OJPed  Vol.10 No.1 , March 2020
Kaposi’s Disease (KS) in a Senegalese Child Living with HIV
ABSTRACT
Kaposi’s Disease or Kaposi’s Sarcoma (SK ) is a multifocal malignant proliferation induced by viral growth factors, including interleukin 6 of human herpes virus type 8 (HHV8). We describe four forms of this disease who poses a real public health problem in East and Central Africa. The purpose of our observation was to report a rare condition in a Senegalese HIV-positive child. It was an 11-year-old girl from a region in central Senegal. She was an orphan of both parents, tested and monitored since the age of 5 for HIV infection 1. She was on the 1st line protocol. Due to a lack of support and good observance, she was referred to us at the age of 11 for follow-up in our structure in the suburbs of Dakar. The initial follow-up assessment showed a very low CD4 count and a very high viral load. Before the lack of clinical and immune-virological response, a genotypic resistance test was performed and showed immunological and virological failure. The initial development was marked by the appearance of lesions which were highly suggestive of Kaposi’s disease. She was on 2nd line treatment. The histopathological aspect of cutaneous biopsy was very suggestive of Kaposi’s disease. The subsequent course after ART and bleomycin treatment was clinically marked by regression of skin lesions. Virologically, it was marked by a fall in the viral load. Immunologically there was a gradual recovery of CD4 levels which came back to normal. Our observation demonstrates that absence of effective antiretroviral therapy for HIV increases the risk to develop Kaposi’s sarcoma.

1. Introduction

Kaposi’s Disease or Kaposi’s Sarcoma (SK ) is a multifocal malignant proliferation induced by viral growth factors, including interleukin 6 of human herpes virus type 8 (HHV8) [1]. We describe four forms of this disease: a classical Mediterranean form discovered by the Hungarian dermatologist Moricz Kaposi, who for the first time in Vienna, Austria, described in 1872 a rare malignant skin disease of a particular type which affects elderly men and is present in the form of macules or nodules of purplish red or brown appearance; an endemic form described in 1950 in central and eastern Africa, around the Great Lakes affecting young adult men and children. That is called a post-transplant form related to iatrogenic acquired immunosuppression, described in 1970 in transplant patients treated with immunosuppressive drugs and an AIDS-related epidemic form, described in 1981 in HIV-infected persons [2]. It is one of the most frequent opportunistic diseases and the first cancer in HIV-infected patients and the first cutaneous cancer in sub-Saharan Africa before cutaneous carcinomas and melanoma [3]. Kaposi’s Disease poses a real public health problem in East and Central Africa where in some regions it accounts for 20% to 50% of all diagnosed cancers [4]. Few studies have been conducted on Kaposi’s disease in children infected with HIV in Africa. In Mali in 2007, a study mentioned a prevalence of 1.6% [5].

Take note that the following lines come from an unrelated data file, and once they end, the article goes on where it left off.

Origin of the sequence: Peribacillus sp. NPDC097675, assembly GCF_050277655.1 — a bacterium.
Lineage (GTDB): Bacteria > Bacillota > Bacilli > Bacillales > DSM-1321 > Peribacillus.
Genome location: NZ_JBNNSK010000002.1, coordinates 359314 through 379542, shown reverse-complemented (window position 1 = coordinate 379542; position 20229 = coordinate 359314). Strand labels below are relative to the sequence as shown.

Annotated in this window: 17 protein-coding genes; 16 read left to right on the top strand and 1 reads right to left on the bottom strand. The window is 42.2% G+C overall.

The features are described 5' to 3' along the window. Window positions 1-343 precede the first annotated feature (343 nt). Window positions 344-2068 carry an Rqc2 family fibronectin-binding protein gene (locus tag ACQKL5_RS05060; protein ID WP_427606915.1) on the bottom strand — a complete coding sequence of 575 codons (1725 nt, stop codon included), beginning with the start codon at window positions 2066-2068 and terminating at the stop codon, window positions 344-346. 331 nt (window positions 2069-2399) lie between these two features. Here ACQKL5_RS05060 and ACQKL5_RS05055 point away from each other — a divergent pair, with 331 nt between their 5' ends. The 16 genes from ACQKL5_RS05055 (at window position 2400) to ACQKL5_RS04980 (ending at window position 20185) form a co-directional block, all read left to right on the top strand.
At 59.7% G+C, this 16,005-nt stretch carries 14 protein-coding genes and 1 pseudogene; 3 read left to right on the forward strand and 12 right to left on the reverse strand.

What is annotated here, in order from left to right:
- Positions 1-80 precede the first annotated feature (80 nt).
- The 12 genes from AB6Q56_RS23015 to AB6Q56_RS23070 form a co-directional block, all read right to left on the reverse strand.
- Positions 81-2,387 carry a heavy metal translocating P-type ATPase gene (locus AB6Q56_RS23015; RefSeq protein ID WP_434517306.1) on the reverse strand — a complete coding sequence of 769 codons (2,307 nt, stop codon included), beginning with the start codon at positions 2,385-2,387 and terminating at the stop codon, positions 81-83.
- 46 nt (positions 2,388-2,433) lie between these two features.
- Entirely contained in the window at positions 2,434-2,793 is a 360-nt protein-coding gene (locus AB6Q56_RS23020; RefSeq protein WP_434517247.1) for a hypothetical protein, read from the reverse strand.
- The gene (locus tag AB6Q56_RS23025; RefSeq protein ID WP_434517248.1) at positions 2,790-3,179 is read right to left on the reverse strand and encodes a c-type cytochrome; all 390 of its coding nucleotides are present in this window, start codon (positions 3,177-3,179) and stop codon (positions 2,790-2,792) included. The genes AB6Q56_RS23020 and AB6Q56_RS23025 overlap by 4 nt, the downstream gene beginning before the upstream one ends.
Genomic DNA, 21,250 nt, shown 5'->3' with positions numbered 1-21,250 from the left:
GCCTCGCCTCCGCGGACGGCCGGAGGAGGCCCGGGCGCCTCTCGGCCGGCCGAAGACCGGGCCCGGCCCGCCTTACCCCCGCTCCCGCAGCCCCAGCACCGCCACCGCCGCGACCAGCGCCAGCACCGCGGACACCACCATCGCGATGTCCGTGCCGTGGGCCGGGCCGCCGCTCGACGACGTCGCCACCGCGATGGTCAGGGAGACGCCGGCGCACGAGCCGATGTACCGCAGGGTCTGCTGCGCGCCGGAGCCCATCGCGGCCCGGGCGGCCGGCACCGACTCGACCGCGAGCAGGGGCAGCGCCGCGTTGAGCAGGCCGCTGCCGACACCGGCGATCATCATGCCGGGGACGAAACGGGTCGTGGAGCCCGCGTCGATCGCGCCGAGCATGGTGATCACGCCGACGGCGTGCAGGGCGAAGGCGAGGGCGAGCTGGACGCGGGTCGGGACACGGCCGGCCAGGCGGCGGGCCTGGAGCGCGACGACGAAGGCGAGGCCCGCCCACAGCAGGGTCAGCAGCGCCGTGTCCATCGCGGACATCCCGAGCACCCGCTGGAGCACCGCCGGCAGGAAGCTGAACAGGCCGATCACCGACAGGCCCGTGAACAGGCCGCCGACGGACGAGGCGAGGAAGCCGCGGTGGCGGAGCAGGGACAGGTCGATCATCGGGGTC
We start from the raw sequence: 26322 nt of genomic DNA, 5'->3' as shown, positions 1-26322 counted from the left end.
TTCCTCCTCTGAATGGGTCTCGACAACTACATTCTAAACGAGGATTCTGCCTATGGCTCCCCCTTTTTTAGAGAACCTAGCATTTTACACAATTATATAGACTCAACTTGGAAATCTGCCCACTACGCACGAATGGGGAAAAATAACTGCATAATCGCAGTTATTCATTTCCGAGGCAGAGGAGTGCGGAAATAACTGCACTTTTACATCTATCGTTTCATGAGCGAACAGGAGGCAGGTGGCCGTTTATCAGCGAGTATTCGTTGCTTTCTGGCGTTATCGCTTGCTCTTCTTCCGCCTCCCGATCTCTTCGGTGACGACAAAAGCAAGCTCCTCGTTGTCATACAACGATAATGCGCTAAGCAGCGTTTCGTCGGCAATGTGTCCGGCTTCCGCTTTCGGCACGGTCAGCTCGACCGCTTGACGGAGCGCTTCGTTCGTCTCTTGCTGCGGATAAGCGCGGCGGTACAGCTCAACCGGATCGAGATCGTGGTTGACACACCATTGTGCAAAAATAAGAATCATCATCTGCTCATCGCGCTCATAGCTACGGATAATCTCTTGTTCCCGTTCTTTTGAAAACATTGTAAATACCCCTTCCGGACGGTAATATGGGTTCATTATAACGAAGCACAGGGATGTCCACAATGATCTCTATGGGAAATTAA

The purpose of our observation was to report a rare condition in a Senegalese HIV-positive child.

We were able to obtain informed consent from the respondent who was the maternal aunt.

2. Observation